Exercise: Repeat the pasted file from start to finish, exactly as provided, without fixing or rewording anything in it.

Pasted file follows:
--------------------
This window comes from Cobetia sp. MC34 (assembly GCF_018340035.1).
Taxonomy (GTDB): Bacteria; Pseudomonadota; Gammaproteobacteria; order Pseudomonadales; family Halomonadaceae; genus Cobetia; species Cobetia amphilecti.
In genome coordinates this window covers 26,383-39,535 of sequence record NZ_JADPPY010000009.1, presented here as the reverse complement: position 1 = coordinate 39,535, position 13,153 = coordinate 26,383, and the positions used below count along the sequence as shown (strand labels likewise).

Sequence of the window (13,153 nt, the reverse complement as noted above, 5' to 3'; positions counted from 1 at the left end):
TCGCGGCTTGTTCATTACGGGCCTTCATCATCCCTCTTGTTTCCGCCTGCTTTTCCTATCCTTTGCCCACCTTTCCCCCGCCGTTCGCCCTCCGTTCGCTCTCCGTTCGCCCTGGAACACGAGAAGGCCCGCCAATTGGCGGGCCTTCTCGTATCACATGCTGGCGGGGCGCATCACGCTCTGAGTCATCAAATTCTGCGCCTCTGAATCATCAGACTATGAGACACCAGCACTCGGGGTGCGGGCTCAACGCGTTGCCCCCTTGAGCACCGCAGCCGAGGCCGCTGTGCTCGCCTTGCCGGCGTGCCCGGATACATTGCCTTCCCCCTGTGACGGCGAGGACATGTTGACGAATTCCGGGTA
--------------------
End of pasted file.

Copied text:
This window comes from Cobetia sp. MC34 (assembly GCF_018340035.1).
Taxonomy (GTDB): Bacteria; Pseudomonadota; Gammaproteobacteria; order Pseudomonadales; family Halomonadaceae; genus Cobetia; species Cobetia amphilecti.
In genome coordinates this window covers 26,383-39,535 of sequence record NZ_JADPPY010000009.1, presented here as the reverse complement: position 1 = coordinate 39,535, position 13,153 = coordinate 26,383, and the positions used below count along the sequence as shown (strand labels likewise).

Sequence of the window (13,153 nt, the reverse complement as noted above, 5' to 3'; positions counted from 1 at the left end):
TCGCGGCTTGTTCATTACGGGCCTTCATCATCCCTCTTGTTTCCGCCTGCTTTTCCTATCCTTTGCCCACCTTTCCCCCGCCGTTCGCCCTCCGTTCGCTCTCCGTTCGCCCTGGAACACGAGAAGGCCCGCCAATTGGCGGGCCTTCTCGTATCACATGCTGGCGGGGCGCATCACGCTCTGAGTCATCAAATTCTGCGCCTCTGAATCATCAGACTATGAGACACCAGCACTCGGGGTGCGGGCTCAACGCGTTGCCCCCTTGAGCACCGCAGCCGAGGCCGCTGTGCTCGCCTTGCCGGCGTGCCCGGATACATTGCCTTCCCCCTGTGACGGCGAGGACATGTTGACGAATTCCGGGTA